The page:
Tuesday January 22, 2019
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ID cards for trees in Bengal municipality

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By NewsGram Staff Writer

Kolkata: In a move that will help educate people about the significance of going green in the wake of climate change, a West Bengal suburb has probably become India’s first municipality to assign identity cards to trees, an official said.

In Konnagar, a town in the Hooghly district, as many as 28 species of trees were mapped for their ability to sequester carbon dioxide.

Following this, around 3,000 trees belonging to these species were issued ID cards that display the common name, scientific name, the geographical location and the amount of carbon dioxide they can absorb.

“The identity cards are hung on the trees. This way the children will develop an understanding about the importance of each variety. We will extend this to as many trees as possible,” said Konnangar municipality chairman Bappaditya Chatterjee.

Scientist Abhijit Mitra is leading the project which will be extended to map other species. Some of the common species in the area are ‘neem’, ‘krishnachuda’ and ‘peepal’, said Chatterjee.

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Chatterjee claimed this is the first such venture in India and informed a database is being created on these trees which will be uploaded online soon.

(With inputs from IANS)

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Australia Serious About Tackling Climate Change: Prime Minister Morrison

Pacific nations have debts of about $4 billion. Creditors include the World Bank and the Asian Development Bank, while $1 billion is owed to China.

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Australia, Climate
Australian Prime Minister Scott Morrison is presented with a gift as he arrives in Port Vila, Vanuatu, Jan. 16, 2019. VOA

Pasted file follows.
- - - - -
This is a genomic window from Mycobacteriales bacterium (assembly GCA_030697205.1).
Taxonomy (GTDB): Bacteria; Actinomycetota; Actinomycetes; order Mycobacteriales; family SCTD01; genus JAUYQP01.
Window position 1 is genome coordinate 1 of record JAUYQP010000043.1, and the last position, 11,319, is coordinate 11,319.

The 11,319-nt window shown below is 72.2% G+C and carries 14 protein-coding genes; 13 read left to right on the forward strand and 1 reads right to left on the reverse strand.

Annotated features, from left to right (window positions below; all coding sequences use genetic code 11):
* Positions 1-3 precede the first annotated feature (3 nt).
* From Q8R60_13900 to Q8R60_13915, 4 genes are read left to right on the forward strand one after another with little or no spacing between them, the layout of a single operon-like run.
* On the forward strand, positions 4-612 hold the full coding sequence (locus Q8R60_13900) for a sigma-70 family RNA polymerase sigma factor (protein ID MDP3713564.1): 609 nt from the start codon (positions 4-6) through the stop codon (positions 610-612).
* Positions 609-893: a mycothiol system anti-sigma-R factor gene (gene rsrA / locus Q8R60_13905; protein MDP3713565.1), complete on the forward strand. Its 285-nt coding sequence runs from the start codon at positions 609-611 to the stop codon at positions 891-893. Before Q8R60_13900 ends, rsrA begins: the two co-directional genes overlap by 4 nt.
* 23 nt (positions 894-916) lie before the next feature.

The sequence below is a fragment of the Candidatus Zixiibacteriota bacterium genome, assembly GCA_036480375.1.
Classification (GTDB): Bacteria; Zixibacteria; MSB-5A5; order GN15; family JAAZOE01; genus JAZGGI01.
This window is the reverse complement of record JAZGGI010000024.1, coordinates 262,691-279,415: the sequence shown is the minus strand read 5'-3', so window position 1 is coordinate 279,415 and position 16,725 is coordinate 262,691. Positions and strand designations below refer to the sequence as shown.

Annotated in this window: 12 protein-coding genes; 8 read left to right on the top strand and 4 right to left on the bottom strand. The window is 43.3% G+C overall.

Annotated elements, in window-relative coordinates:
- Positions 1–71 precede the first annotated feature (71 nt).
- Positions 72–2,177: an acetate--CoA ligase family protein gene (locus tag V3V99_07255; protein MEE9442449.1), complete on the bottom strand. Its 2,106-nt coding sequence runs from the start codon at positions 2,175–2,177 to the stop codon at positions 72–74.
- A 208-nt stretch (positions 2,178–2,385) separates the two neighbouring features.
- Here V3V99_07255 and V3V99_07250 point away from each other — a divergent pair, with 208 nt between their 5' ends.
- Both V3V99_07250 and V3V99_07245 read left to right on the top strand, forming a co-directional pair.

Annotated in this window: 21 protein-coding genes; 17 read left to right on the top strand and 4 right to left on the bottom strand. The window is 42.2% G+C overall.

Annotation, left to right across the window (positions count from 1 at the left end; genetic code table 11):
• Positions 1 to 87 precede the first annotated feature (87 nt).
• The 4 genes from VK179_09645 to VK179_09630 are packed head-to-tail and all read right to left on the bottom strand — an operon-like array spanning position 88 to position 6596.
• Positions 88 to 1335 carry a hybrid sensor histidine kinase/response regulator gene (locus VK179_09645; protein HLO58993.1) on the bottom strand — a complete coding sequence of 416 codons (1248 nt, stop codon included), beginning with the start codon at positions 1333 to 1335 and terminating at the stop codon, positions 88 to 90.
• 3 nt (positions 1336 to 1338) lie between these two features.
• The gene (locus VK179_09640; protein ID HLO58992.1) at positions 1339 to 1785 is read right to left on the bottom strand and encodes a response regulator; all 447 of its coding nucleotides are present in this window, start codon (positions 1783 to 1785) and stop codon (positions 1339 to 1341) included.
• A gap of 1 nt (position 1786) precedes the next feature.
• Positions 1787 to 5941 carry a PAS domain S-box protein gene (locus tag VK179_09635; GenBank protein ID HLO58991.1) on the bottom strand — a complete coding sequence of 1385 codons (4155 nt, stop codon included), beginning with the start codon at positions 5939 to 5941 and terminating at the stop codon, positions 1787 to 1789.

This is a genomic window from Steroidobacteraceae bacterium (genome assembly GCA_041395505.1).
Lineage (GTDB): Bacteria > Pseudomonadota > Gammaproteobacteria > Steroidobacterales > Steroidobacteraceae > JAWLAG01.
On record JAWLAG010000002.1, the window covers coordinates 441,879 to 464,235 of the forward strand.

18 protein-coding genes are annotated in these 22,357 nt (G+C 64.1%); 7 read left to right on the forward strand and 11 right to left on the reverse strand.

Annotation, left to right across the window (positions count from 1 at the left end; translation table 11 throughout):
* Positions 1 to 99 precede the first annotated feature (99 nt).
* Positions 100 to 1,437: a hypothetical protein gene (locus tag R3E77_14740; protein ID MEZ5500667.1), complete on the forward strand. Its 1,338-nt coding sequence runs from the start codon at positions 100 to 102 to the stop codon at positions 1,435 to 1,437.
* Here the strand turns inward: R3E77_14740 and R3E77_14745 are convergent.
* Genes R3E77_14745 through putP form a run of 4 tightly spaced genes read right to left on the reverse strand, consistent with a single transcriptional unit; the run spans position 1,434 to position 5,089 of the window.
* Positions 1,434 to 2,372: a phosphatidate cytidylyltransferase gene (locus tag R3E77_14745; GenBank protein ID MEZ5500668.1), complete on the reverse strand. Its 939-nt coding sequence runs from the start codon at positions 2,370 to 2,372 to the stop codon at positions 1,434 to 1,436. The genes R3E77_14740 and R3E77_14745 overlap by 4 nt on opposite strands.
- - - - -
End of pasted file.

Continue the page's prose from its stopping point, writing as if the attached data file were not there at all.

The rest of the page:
Australian Prime Minister Scott Morrison has wrapped up a three-day trip to the South Pacific to reassure vulnerable island nations that Canberra is serious about tackling climate change.

Morrison told Pacific Island leaders that Australia would meet its international obligations to reduce carbon emissions in line with the Paris climate change agreement.

Many low-lying communities fear that rising sea levels will force them from their homes. In Samoa, coastal villages are already making plans to relocate to higher ground in the nation’s volcanic interior.

Morrison’s three-day trip to Vanuatu and Fiji has been described by foreign policy experts as mostly a success.

great barrier reef, Climate
A large piece of coral can be seen in the lagoon on Lady Elliot Island, on the Great Barrier Reef, northeast of Bundaberg town in Queensland, Australia. VOA

Coal a sticking point

But climate change remains a source of friction between Australia and its smaller neighbors. Fiji’s Prime Minister Frank Bainimarama criticized Canberra for not doing more to cut greenhouse gas emissions and reduce the economy’s reliance on coal. Australia has some of the world’s highest per capita rates of carbon pollution.

Australia is also eager to counter China’s growing strategic influence in the South Pacific, although Morrison insists all countries should work together.

“We are here because we are for the independent sovereignty and prosperity of Vanuatu because they are our Pacific neighbors and family. That is why we are here,” he said. “Our objectives and our motives here, I think, are very transparent to our family and friends here in the Pacific, particularly here in Vanuatu. This question is put to me all the time. I mean, we do not have to choose. We just have to work cooperatively together.”

Australia, Meat free,Hurricane, climate change, economic
Tire tracks left by a truck can be seen in a drought-stricken paddock on Kahmoo Station property, located on the outskirts of the southwestern Queensland town of Cunnamulla in outback Australia, Aug. 10, 2017. (VOA)

Australia has also mended a previously fraught relationship with Fiji. Prime Minister Bainimarama is a former commander of the Fijian military who deposed an elected government in 2006. Democracy was restored to Fiji, an archipelago of about 900,000 people, in 2014.

Also Read: Australia’s Maribyrnong Detention Center Gets Closed

Countering China

Pacific nations have debts of about $4 billion. Creditors include the World Bank and the Asian Development Bank, while $1 billion is owed to China.

Experts say that some South Pacific countries have preferred to take out loans from China rather than accept grants from Australia because the process was simpler and less bureaucratic. (VOA)